R about to rappel while Coconut and J shout encouragement from the ground. Rappelling was part of our multi-faceted adventure package at 100% Aventura.

The next day we went tree climbing, which was challenging in its own way, but not nearly as scary.

Coconut and J high in the trees of Monteverde

Coconut and J high in the trees of Monteverde

R and J conquered tree #5, proving they are professional tree climbers

R and J conquered tree #5, proving they are professional tree climbers

We then pulled out of Santa Elena to bounce 20 kilometers down the road to a pretty spot we read about on our iOverlander App. It’s called Hummingbird View, a homestead owned by a local couple with views stretching all the way to the Pacific. They’ve got chickens, and cows, and cats, and a dog, and there’s not much else around except the view and a wild turtle, and all kinds of birds – including hummingbirds and flocks of noisy parrots.

Wesley parked at Hummingbird View

Wesley parked at our Hummingbird View camp

Watching the sunset from the view point at Hummingbird View.

Watching the sunset from the view point at Hummingbird View.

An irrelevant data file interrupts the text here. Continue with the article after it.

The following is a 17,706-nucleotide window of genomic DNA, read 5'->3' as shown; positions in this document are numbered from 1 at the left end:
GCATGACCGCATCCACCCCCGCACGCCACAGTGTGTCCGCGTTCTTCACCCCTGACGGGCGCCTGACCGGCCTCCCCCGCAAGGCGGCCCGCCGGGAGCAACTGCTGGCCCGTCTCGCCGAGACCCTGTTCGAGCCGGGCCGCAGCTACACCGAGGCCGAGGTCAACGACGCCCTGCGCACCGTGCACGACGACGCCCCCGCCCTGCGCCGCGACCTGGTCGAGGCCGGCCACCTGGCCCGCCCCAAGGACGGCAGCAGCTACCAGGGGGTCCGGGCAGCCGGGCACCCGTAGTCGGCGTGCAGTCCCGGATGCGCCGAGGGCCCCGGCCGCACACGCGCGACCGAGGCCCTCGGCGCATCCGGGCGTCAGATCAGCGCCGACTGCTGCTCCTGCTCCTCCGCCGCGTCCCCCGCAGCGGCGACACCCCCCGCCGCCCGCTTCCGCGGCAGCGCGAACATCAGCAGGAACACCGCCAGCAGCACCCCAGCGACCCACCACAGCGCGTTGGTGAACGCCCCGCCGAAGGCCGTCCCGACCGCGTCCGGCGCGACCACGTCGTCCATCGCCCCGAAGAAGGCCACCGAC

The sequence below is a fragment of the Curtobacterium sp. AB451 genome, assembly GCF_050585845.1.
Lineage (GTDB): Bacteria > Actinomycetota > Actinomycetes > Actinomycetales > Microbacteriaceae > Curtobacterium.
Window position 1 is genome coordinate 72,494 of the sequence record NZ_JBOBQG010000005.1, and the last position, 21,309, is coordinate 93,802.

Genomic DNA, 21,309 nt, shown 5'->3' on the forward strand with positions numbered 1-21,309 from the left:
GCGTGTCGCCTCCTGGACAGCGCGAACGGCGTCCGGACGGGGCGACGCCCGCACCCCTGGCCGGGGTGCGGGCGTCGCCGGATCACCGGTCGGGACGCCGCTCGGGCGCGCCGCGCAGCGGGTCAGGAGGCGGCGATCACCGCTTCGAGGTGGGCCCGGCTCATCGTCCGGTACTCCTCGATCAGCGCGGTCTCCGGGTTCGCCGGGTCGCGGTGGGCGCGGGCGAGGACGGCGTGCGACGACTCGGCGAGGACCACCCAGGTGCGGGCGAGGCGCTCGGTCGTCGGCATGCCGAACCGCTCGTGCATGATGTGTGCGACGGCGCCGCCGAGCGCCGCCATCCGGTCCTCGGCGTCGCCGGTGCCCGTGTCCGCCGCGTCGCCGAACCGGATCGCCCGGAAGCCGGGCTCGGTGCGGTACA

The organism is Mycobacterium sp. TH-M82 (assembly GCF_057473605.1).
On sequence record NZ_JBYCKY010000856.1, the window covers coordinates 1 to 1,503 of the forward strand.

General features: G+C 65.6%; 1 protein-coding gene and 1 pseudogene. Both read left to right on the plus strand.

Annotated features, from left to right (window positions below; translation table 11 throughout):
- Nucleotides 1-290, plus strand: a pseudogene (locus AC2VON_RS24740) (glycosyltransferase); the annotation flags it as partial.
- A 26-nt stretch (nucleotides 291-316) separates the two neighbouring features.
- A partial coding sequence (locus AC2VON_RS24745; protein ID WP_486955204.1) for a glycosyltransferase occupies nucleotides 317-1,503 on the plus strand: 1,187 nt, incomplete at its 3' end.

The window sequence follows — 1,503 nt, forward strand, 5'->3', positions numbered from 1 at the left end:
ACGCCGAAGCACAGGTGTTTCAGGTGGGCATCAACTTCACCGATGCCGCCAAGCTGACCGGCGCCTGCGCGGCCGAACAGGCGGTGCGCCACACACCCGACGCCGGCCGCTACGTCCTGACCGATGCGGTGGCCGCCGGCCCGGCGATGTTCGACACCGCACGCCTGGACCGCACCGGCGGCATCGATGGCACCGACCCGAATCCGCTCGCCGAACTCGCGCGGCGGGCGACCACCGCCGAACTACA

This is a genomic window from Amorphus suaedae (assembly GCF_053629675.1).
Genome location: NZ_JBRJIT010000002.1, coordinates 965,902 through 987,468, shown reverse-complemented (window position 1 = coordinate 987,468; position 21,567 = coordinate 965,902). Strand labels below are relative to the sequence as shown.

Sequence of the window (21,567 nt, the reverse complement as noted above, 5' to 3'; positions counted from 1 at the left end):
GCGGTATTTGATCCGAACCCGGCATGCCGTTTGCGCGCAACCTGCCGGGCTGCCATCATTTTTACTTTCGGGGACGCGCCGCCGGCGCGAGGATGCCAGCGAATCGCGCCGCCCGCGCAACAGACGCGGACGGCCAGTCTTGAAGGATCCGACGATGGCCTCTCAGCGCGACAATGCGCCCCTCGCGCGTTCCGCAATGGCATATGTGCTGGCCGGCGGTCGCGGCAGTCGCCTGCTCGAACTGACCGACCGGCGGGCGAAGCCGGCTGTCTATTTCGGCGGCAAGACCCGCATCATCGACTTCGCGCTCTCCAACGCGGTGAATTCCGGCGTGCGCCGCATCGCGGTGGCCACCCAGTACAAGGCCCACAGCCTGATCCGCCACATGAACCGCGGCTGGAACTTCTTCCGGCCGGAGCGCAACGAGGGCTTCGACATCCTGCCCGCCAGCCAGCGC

We stayed two nights and spent a lazy day playing cards, doing some light maintenance on Wesley, and drinking the free coffee. In the evening, while we were watching a movie in the van, one of the cows that J made friends with during the day by feeding it avocados and carrots startled us by peering into the open hatch and taking a pee that sounded like a running river.

Checking the fluids in the foreground, cow pen and cow pies in the background

Checking the fluids in the foreground, cow pen and cow pies in the background

Despite the lack of cow etiquette, Costa Rica is very civilized. However, we heard from two separate locals of their disenchantment with the government. Both mentioned that Costa Rica has many areas of isolated coast where drug runners transporting Colombian cocaine to the U.S. in small lanchas (boats) can put in safely to rest up or avoid detection by the U.S. Coast Guard which patrols the coast in the absence of Costa Rica having a navy. This is apparently done with the knowledge of the Costa Rican government, and has created a culture of prostitution and addiction in certain strata of society. It’s a seedy side of Costa Rica that many visitors won’t see but validates the adage that the grass is not always greener – except where the cow pee.